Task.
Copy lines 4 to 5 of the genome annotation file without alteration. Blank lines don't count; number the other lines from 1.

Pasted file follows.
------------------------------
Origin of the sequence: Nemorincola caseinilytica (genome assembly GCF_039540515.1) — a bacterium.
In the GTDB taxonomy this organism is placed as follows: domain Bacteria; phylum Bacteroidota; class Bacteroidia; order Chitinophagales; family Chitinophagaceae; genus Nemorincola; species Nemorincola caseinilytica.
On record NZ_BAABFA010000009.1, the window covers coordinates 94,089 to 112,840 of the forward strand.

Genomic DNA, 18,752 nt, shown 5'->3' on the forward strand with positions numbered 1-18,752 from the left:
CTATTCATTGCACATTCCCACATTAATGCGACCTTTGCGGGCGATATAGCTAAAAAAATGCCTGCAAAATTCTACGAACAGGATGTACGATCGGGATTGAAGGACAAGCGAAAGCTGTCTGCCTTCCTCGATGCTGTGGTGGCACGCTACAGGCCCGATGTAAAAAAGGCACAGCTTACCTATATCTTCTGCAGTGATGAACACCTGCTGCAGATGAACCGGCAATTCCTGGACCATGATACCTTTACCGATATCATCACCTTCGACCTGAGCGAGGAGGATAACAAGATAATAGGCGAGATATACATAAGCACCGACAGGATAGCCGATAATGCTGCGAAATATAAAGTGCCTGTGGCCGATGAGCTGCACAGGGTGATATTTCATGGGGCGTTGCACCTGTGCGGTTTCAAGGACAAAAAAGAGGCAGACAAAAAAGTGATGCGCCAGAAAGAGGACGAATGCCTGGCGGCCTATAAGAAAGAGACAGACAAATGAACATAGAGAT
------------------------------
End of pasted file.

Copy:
Genomic DNA, 18,752 nt, shown 5'->3' on the forward strand with positions numbered 1-18,752 from the left:
CTATTCATTGCACATTCCCACATTAATGCGACCTTTGCGGGCGATATAGCTAAAAAAATGCCTGCAAAATTCTACGAACAGGATGTACGATCGGGATTGAAGGACAAGCGAAAGCTGTCTGCCTTCCTCGATGCTGTGGTGGCACGCTACAGGCCCGATGTAAAAAAGGCACAGCTTACCTATATCTTCTGCAGTGATGAACACCTGCTGCAGATGAACCGGCAATTCCTGGACCATGATACCTTTACCGATATCATCACCTTCGACCTGAGCGAGGAGGATAACAAGATAATAGGCGAGATATACATAAGCACCGACAGGATAGCCGATAATGCTGCGAAATATAAAGTGCCTGTGGCCGATGAGCTGCACAGGGTGATATTTCATGGGGCGTTGCACCTGTGCGGTTTCAAGGACAAAAAAGAGGCAGACAAAAAAGTGATGCGCCAGAAAGAGGACGAATGCCTGGCGGCCTATAAGAAAGAGACAGACAAATGAACATAGAGAT